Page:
The continued softness in global crude prices and the relative stability in the rupee-dollar exchange rate means oil in India now costs less than a bottle of mineral water. However, the drop in domestic petrol and diesel prices has not kept pace with global prices because the government has repeatedly hiked excise duty on petrol and diesel to increase its revenues. Earlier this month, excise duty on petrol and diesel was hiked for the third time in the current fiscal year.For latest news on Business & Budget 2017, like us on Facebook and follow us on Twitter.
The government last week said that the price of Indian crude basket has fallen to $29.24 per barrel or Rs 1,956.45 per barrel at Rs 66.91 per dollar as on January 7, 2016. An oil barrel is 159 litres, so the price of one litre of crude oil comes to Rs 12 per litre, which is 20 per cent lower than a litre of mineral water priced at Rs 15.
The current situation aptly sums up the spectacular drop in global crude oil prices. Oil prices have already fallen over 70 per cent since the downturn began in mid-2014. Goldman Sachs says oil could hit $20 a barrel.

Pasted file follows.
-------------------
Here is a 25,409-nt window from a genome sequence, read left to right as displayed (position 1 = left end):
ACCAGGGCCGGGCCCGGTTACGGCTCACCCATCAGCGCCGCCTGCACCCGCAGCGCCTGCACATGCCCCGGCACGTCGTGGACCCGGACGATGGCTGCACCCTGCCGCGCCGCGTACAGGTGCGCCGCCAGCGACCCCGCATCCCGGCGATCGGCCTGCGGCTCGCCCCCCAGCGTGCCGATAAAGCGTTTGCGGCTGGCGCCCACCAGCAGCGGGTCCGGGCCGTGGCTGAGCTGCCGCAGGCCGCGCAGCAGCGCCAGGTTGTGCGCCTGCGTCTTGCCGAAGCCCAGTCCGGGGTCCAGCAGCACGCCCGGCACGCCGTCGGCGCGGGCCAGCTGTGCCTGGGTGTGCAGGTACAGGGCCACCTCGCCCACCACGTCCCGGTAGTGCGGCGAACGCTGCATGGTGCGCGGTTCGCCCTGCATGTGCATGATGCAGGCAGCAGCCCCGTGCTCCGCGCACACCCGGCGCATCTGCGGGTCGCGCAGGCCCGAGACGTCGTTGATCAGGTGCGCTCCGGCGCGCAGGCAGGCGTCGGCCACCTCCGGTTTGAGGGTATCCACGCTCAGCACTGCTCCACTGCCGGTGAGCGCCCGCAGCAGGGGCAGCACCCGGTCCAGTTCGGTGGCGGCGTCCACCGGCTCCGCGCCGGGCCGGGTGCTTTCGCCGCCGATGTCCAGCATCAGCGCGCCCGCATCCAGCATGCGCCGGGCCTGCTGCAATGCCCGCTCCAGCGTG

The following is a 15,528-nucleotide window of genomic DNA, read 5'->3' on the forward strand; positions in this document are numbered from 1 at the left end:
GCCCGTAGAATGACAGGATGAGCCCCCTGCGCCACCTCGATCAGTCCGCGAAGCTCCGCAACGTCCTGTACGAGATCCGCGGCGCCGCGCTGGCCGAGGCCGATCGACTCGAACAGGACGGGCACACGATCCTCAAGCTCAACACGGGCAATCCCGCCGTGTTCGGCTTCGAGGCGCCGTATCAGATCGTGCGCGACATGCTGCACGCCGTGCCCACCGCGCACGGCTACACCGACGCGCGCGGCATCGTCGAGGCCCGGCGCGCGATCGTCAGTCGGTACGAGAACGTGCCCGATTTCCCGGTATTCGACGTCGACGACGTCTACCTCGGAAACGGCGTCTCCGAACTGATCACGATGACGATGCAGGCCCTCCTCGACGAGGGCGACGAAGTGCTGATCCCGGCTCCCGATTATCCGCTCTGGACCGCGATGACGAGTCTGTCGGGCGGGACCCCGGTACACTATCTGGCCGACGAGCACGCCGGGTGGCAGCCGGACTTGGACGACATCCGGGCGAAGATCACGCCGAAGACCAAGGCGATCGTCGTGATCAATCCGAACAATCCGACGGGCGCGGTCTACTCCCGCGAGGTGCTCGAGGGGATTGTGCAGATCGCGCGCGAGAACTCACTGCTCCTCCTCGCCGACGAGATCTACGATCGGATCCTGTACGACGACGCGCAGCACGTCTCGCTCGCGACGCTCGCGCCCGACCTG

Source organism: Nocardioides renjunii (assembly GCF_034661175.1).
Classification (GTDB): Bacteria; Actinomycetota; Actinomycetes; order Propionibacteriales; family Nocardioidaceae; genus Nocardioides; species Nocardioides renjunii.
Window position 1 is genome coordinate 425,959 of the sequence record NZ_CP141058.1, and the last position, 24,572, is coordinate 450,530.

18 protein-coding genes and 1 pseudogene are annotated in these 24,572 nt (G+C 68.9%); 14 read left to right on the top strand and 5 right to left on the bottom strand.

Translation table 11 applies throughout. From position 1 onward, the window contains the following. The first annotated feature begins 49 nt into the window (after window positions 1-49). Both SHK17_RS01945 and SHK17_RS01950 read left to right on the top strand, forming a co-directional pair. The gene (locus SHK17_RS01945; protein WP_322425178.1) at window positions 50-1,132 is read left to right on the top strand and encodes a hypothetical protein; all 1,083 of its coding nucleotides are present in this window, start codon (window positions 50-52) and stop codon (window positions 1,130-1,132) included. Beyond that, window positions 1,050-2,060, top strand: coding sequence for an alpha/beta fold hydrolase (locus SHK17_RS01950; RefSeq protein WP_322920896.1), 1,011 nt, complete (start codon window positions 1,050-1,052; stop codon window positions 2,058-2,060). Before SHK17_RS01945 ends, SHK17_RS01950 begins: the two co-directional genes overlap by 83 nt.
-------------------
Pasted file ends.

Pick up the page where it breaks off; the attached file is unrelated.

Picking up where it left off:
The crash in global crude prices has however moderately benefitted Indian consumers as pump prices have fallen by just 20 per cent as compared to the 70 per cent drop in global prices.
Basic excise duty on petrol has gone up by Rs 7.73 per litre in fiscal year 2015-16 while on diesel it has risen to Rs 7.83 per litre. The government had in four instalments raised excise duty on petrol and diesel between November 2014 and January 2015 to lessen the reduction in retail rates, which followed falling international oil rates.
If the government would not have raised these duties, consumer price of petrol and diesel should have been lower by Rs 10.02 a litre and Rs 9.97 per litre, respectively.
Petrol currently costs Rs 59.35 per litre in Delhi while diesel is priced at Rs 45 a litre.